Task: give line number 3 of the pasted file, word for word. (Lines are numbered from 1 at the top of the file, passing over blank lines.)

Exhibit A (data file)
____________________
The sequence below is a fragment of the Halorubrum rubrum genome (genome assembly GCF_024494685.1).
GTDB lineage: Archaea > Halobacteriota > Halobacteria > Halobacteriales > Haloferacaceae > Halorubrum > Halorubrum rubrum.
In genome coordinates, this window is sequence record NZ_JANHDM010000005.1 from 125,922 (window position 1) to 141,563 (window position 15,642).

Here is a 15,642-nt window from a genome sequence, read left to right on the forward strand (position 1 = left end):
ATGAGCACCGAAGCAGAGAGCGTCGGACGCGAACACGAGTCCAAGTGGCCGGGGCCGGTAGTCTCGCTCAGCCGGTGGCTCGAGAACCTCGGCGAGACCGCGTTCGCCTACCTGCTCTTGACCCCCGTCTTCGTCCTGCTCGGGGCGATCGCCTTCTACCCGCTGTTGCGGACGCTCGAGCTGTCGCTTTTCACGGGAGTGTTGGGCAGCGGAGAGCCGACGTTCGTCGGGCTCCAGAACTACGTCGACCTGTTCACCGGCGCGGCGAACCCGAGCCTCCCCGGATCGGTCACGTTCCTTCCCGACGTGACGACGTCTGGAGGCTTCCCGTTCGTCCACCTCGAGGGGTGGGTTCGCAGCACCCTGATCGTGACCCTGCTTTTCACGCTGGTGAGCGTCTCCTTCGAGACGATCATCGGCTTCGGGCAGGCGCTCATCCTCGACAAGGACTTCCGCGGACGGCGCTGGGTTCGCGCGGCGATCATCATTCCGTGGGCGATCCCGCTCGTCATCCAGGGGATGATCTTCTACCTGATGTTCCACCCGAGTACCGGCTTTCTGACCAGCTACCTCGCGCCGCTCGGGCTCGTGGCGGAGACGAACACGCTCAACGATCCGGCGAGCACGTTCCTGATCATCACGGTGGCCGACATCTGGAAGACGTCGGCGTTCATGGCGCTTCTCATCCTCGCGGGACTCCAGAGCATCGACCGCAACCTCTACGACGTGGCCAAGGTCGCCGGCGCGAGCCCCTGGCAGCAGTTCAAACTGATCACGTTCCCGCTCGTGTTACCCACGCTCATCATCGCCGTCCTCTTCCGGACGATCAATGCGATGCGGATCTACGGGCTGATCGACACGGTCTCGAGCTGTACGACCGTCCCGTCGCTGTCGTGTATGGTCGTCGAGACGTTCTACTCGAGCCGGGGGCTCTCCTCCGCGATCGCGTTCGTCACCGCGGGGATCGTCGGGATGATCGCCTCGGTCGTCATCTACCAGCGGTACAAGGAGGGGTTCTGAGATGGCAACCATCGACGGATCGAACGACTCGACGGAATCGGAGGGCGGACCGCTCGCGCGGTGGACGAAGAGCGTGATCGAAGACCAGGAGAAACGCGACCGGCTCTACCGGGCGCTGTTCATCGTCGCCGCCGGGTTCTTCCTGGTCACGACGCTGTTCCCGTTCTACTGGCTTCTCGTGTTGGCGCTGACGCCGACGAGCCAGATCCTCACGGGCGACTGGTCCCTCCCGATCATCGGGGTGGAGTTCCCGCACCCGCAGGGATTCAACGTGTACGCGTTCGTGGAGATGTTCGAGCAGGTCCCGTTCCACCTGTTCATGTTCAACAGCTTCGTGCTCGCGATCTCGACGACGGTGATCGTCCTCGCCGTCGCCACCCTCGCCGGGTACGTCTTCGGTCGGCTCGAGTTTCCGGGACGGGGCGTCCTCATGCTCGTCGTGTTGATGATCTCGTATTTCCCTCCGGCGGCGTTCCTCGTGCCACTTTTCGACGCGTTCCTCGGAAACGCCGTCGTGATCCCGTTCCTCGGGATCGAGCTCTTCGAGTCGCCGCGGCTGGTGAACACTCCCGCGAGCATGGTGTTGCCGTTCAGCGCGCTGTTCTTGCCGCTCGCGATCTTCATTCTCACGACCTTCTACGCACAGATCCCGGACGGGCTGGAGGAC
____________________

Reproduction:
In genome coordinates, this window is sequence record NZ_JANHDM010000005.1 from 125,922 (window position 1) to 141,563 (window position 15,642).